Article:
Basic Facts:

  • Cardiac catheterization and angiography are combined for a diagnostic test that evaluates blood flow in the coronary arteries. These are the vessels on the surface of the heart that feed blood to the heart muscle to allow it to pump properly. 
  • Cardiac catheterization involves the insertion of a very thin tube called a catheter into an artery in the leg or arm. The catheter is threaded to the arteries in the heart. A physician injects contrast dye through the arteries and takes pictures with an x-ray machine to get a 'road map' of the heart's blood vessels. Those pictures, along with blood pressure measurements inside the heart, help doctors pinpoint the location and extent of problems with the heart's blood supply and decide on treatment.
  • This diagnostic procedure may be used with a therapeutic procedure, such as angioplasty and stenting, which is designed to open a narrowed or blocked artery.
Cardiac Catherization


As people age, the normal flow of blood through the arteries can be affected by the buildup of cholesterol and fat (plaque) on the artery walls. Over time, plaque continues to grow and causes the arteries to become narrowed, reducing blood flow to the heart. This condition is called atherosclerosis, which may begin as early as childhood.

To find out the extent of blockage in the coronary arteries, doctors use cardiac catheterization to collect information about the heart’s blood supply. The procedure is also used to measure pressures inside the heart and lungs, or to assess or treat other cardiac problems such as cardiac valve disease.

A cardiac catheterization sometimes leads to the need for a percutaneous coronary intervention.


Pre-Test Guidelines 

Prior to the procedure, the patient should:

  • Inform their physician of medications to control diabetes, hypertension, high cholesterol or angina, and
  • Notify their physician of any iodine contrast allergies,

People who are allergic to iodine, or people with diabetes or kidney problems, may have an increased risk of an allergic reaction to the iodine in the contrast dye and should notify the physician of their allergy before the test. The physician can administer allergy medications before the test to prevent any symptoms.

Additional specific instructions will be provided prior to testing.


Other than a sedative, people having a cardiac catheterization might not receive any other drugs because some anesthetics can alter how the heart functions. Catheterized patients also need to remain partially alert so they can describe sensations to the physician performing the test and report any chest pain. The test is otherwise generally painless.

Cardiac catheterizations are typically performed with the person being tested lying flat on a table with an x-ray machine above or on the side of the table. The site on the leg or arm where the catheters will be inserted is cleaned and any hair around the insertion point is shaved. This helps minimize the risk of infection. The insertion point is numbed with a local anesthetic, and doctors make a tiny puncture in the skin to access the artery.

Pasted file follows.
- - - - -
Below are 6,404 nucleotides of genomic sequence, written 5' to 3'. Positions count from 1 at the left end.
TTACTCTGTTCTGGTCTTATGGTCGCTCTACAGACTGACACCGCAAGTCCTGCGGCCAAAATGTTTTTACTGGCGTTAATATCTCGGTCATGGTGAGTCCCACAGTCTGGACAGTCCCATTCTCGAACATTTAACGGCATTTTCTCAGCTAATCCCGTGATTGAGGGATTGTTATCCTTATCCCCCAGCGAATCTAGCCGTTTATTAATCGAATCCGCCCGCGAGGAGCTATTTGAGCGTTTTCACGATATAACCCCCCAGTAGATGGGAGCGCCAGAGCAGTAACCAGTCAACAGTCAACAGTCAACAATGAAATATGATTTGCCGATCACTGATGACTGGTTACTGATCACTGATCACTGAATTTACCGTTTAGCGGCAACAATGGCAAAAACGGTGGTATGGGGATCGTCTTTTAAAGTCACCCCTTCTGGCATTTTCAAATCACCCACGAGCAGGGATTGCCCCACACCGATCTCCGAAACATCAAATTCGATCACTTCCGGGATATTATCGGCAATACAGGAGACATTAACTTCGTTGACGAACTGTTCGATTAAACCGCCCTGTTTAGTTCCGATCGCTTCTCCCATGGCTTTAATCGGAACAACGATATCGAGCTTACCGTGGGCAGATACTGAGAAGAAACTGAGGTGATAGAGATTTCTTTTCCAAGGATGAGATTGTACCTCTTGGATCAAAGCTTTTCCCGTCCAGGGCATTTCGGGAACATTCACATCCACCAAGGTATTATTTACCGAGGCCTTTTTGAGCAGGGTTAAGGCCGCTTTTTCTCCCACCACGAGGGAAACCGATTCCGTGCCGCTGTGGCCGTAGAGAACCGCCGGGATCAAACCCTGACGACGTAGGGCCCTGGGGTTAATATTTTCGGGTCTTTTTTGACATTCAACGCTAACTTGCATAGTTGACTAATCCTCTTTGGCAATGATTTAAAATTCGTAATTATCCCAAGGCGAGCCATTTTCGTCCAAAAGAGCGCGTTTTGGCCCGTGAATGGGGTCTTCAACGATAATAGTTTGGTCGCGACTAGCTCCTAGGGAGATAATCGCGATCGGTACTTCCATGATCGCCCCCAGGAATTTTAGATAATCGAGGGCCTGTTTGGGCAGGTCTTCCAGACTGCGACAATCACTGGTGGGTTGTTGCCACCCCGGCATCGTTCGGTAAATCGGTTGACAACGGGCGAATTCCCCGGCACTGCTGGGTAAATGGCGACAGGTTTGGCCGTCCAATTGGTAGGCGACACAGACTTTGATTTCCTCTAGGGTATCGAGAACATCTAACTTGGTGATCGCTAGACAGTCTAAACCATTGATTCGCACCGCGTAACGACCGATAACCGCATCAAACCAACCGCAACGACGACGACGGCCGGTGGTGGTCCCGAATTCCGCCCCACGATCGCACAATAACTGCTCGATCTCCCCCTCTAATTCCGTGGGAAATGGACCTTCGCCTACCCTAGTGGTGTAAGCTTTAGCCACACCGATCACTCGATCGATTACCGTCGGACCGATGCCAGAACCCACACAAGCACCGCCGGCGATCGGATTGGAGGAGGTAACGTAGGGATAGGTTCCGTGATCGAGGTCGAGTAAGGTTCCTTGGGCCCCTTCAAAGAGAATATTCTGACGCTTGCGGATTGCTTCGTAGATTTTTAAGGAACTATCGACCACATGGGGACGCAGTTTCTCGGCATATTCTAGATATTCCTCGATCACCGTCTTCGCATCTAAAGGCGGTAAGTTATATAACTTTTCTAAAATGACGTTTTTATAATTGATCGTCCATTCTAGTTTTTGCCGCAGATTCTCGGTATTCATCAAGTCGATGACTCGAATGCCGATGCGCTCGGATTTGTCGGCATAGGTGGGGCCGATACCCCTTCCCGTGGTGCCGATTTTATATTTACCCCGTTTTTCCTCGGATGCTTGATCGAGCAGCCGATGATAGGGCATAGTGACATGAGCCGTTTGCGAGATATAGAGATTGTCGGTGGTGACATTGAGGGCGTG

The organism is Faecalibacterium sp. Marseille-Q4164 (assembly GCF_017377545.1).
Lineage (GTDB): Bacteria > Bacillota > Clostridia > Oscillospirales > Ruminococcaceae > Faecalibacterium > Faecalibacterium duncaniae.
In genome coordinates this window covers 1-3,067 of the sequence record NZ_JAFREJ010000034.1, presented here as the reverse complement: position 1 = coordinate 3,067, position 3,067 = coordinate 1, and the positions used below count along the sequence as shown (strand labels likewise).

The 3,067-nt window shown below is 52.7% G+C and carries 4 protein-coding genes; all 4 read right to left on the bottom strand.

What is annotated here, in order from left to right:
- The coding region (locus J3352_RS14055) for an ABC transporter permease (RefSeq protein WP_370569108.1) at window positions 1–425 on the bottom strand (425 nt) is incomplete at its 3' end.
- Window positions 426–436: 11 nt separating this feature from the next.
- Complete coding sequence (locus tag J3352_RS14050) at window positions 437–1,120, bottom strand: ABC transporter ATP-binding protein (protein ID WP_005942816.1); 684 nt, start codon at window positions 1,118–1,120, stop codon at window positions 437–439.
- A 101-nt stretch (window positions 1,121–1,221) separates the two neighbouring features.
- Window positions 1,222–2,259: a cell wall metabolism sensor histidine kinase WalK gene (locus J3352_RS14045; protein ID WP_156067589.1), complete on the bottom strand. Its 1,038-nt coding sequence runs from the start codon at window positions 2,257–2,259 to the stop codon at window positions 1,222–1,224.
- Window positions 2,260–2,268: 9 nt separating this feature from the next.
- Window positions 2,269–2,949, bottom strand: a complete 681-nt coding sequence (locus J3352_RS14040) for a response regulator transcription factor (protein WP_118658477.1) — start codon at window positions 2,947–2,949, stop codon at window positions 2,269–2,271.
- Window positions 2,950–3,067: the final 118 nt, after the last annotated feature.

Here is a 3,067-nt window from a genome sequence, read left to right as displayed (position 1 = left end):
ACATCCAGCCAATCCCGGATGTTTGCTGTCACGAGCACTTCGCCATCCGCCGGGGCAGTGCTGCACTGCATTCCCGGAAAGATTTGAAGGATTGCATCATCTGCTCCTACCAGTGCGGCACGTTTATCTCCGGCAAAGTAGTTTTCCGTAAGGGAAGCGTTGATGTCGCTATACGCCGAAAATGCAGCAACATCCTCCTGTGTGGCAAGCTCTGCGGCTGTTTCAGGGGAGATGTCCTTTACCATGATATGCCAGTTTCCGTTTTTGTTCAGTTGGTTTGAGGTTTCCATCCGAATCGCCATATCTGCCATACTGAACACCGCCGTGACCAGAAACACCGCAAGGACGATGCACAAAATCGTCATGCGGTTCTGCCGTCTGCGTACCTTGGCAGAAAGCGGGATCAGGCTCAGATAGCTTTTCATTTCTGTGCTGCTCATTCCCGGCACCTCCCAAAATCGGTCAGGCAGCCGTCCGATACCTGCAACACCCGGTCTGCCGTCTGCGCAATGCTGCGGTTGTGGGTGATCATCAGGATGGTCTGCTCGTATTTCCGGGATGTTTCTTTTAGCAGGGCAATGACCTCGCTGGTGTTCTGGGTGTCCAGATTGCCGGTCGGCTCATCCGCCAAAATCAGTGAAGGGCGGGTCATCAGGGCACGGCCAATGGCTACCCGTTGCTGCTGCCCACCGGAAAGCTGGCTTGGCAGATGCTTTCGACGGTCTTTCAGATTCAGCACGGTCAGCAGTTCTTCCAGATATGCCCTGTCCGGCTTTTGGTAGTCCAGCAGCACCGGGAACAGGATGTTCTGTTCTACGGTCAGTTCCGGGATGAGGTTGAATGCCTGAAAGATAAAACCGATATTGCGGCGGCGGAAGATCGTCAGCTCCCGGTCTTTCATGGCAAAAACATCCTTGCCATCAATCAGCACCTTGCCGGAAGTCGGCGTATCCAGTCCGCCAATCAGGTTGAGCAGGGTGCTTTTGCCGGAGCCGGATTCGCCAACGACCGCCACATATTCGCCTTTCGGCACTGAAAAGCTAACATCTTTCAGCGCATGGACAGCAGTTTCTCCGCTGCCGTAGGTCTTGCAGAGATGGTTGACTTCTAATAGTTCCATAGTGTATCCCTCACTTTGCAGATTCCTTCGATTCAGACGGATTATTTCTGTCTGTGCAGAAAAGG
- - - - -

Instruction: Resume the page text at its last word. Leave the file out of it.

Once the puncture has been made, a guide wire is inserted into the artery. A catheter sheath, a short, hollow tube, is then guided over the wire. When the catheters are inserted, most people feel only a slight pressure or a sensation of mild tugging. Because there are no nerve endings inside the arteries, people being catheterized cannot feel the catheters as they move through the body. Using special x-ray technology, the doctors then guide the catheters through the arterial system to the area of the heart that is being studied.

After taking pressure measurements inside the heart, contrast dye is injected through the catheter and will flow into the coronary arteries. Many people who have undergone an angiography report feeling sensitive to their heartbeats and a warm, flushing sensation when the dye is injected, a normal reaction that lasts for 20 to 30 seconds. The dye flows through the heart’s arterial system, and the physician traces its flow with an x-ray machine to get pictures of the heart’s blood vessels. More than one injection of dye will be used during the procedure.  

When the procedure is completed, the catheter is removed through the sheath at the insertion site. Sometimes, the sheath stays in the artery for a short time and is covered with a small dressing. 

When the sheath is removed, pressure may be applied on the insertion site for 15 to 30 minutes to allow the puncture area to close and prevent bleeding. When the femoral artery in the groin is used as the access point, the patient may have to rest in bed with the leg held straight for one to four hours. Other techniques that may be used to close the puncture site include a cork-like device inserted into the wound to seal the area or a stitching device with sutures that close the incision and eventually dissolve. 

Cardiac catheterization usually takes between 45 minutes and three hours to complete.

Post-Test Guidelines

Most people can resume normal activities within a few days to a week after their catheterization if no complications result from the procedure. Some guidelines to follow after a cardiac catheterization may include:

  • Avoid lifting more than five or 10 pounds for the first few days,
  • Avoid baths for a few days (showers are usually permitted within 24 hours), and
  • Sexual activity can usually be resumed within three to five days.